Addictive Behaviors across the Life Span

Below are some specific recommendations parents can utilize with their children or adolescents to address potential or ongoing substance abuse:. Substance abuse and addiction is treatable. However, treatment can be intensive and takes time. According to the NIDA, the most effective treatments are when the individual is motivated to start therapy with or without medication. It is important to emphasize that no one treatment works for everybody and that treatment must be tailored to the individual in order to maintain successful moderation or abstinence from substance use.

While much of the focus on the prevention and treatment of addiction focuses on substance abuse and dependence, there are other addictive patterns of behavior that can be of clinical concern and can impact one's overall functioning and quality of life. In general, a behavior can be considered addictive when one finds themselves engaging in an activity for longer periods of time or in ways that are not typical and find such a behavior difficult to stop.

Behaviors that become addictive may leave individuals feeling like they need to engage in such behaviors more often or for longer periods of time to get the same amount of enjoyment out of them as they used to.

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Individuals displaying addictive patterns of behavior work their lives around such behaviors rather than engage in such behaviors for fun. Addictive behaviors start to cause problems for the individual, such as impacting their job, personal relationships, school performance, or financial well-being.

Individuals displaying addictive patterns of behavior experience negative consequences from the behavior but still find it difficult to stop engaging in the behavior. Such individuals often try to cut down on or stop these addictive behaviors but find that they cannot. The Massachusetts Substance Abuse Information and Education Helpline is a Massachusetts resource providing free and confidential information and referral for alcohol and other drug abuse problems and related concerns. The Helpline is committed to linking consumers with comprehensive, accurate, and current information about treatment and prevention services throughout Massachusetts.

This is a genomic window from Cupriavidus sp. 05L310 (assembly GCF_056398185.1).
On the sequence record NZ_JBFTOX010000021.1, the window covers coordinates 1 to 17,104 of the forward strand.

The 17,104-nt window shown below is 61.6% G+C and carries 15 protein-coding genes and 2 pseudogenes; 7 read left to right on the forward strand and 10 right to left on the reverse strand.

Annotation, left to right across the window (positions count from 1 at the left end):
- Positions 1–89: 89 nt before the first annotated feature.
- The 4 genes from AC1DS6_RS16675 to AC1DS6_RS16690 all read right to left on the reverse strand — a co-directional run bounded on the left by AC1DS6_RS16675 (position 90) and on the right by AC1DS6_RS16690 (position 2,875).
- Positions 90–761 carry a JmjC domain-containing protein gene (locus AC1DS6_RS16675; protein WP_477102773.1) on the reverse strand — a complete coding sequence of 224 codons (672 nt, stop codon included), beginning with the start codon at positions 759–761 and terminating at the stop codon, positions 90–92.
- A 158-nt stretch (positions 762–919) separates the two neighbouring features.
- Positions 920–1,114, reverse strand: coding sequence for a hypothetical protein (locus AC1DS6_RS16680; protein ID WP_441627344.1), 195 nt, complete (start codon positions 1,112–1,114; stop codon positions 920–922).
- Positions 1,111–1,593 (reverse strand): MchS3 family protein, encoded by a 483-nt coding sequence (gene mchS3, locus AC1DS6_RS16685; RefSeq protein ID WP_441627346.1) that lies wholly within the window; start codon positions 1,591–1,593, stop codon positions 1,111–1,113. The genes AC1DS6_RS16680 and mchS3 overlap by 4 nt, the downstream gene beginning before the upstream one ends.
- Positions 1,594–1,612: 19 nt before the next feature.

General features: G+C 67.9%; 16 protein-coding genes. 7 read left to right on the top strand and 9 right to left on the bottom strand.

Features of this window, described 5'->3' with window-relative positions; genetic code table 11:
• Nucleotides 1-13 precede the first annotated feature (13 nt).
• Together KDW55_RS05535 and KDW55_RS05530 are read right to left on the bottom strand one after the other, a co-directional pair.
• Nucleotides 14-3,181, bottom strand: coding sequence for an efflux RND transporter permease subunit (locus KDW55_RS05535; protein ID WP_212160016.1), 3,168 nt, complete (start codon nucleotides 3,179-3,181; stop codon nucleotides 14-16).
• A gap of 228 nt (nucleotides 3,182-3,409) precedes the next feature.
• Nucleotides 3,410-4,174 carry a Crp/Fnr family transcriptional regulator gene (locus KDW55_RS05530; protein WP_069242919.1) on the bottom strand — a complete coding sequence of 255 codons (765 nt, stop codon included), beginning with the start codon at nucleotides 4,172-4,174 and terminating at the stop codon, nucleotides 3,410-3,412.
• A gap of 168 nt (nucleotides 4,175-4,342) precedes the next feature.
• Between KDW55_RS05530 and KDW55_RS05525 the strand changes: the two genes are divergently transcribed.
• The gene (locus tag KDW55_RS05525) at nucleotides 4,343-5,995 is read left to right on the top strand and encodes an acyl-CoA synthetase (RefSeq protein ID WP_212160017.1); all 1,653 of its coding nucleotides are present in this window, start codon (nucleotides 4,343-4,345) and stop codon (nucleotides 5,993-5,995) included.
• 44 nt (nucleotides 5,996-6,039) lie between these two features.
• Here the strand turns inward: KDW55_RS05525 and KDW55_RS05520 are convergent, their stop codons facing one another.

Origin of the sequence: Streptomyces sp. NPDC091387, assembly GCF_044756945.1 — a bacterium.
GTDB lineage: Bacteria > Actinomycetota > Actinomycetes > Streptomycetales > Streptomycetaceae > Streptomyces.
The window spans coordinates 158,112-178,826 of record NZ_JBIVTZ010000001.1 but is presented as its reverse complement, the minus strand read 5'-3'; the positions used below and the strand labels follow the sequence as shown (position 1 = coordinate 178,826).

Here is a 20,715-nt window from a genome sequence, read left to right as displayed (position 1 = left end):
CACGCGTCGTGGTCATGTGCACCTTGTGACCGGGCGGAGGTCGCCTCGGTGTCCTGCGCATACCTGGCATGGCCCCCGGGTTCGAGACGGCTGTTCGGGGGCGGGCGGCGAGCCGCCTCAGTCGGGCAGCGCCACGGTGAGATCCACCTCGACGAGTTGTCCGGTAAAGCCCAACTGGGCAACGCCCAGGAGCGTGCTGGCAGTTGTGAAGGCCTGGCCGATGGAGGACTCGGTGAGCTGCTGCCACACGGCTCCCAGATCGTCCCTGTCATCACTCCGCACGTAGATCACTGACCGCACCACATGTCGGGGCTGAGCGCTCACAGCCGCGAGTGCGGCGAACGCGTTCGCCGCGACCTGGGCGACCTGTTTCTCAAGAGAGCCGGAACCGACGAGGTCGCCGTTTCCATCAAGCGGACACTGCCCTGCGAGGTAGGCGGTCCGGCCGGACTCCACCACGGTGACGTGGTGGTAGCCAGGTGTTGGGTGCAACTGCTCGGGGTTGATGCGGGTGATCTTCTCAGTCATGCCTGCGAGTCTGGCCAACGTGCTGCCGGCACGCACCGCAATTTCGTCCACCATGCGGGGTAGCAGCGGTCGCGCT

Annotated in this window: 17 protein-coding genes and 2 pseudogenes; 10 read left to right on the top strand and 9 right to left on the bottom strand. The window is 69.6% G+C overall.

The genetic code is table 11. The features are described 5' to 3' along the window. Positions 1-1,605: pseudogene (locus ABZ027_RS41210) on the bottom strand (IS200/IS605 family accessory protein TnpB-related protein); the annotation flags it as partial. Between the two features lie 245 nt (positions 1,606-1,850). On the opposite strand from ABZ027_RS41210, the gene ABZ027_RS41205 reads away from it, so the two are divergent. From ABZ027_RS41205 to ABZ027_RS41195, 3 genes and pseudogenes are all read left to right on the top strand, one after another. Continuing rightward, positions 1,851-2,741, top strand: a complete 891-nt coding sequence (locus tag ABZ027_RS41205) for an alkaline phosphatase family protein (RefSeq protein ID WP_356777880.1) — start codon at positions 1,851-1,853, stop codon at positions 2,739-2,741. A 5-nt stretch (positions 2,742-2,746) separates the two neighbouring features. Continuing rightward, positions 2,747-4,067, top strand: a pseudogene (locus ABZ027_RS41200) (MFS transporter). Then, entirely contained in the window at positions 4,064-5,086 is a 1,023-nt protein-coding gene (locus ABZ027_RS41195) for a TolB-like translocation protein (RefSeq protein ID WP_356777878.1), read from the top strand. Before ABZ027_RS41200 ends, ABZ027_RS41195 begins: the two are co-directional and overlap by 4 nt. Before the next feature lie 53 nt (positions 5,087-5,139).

Individuals may call the Helpline Monday through Friday from am to pm and on Saturday and Sunday from am to pm to talk with a referral specialist. Language interpreters are always available. The Massachusetts Tobacco Cessation and Prevention Program is dedicated to reducing the health and economic burden of tobacco use by: preventing young people from starting to smoke, helping current smokers quit protecting children and adults from secondhand smoke, identifying and eliminating tobacco-related disparities.

enter The Addiction Recovery Management Service, offered by the Massachusetts General Physicians Organization MGPO , provides rapid access to information and support combined with outreach and care management for youth aged 15 - 25 and their families suffering from substance-related problems. ARMS supplements the traditional inpatient and outpatient continuum and bridges the gaps in disjointed systems of treatment with leading expertise and high quality care management. Needle Exchange is one of four state-sanctioned and state-funded syringe exchange programs in Massachusetts.

The program also operates a drop-in center where members can access risk reduction supplies such as crack kits, safer injection supplies, and condoms. Members can participate in periodic groups as well as receive individual risk reduction counseling, information and referrals to medical, substance use, and other social service providers.

Alateen and Al-Anon are step support programs that help families and friends of alcoholics recover from the effects of their loved one's addiction. Members meet regularly to learn a better way of life, to find happiness whether the alcoholic is still drinking or not. Alateen offers support to adolescents affected by someone else's alcoholism.

The only requirement of membership in Al-Anon and Alateen is that there be a problem of alcoholism in a relative or friend. Visit the website for a list of meetings in your area. Alcoholics Anonymous is step support program for recovering alcoholics to share their experience, strength, and hope with each other so that together they may achieve sobriety.

The only requirement for membership is a desire to stop drinking. There are no dues or fees for AA membership. Visit the AA website for a list of meetings in your area or www. CASPAR is a nonprofit organization founded in in response to the need for community-based services for those affected by substance use disorders.

Since then CASPAR has built a comprehensive array of outreach, shelter, stabilization, residential, aftercare, education, and prevention services to meet the needs of diverse populations through programs that are safe, accessible, and supportive.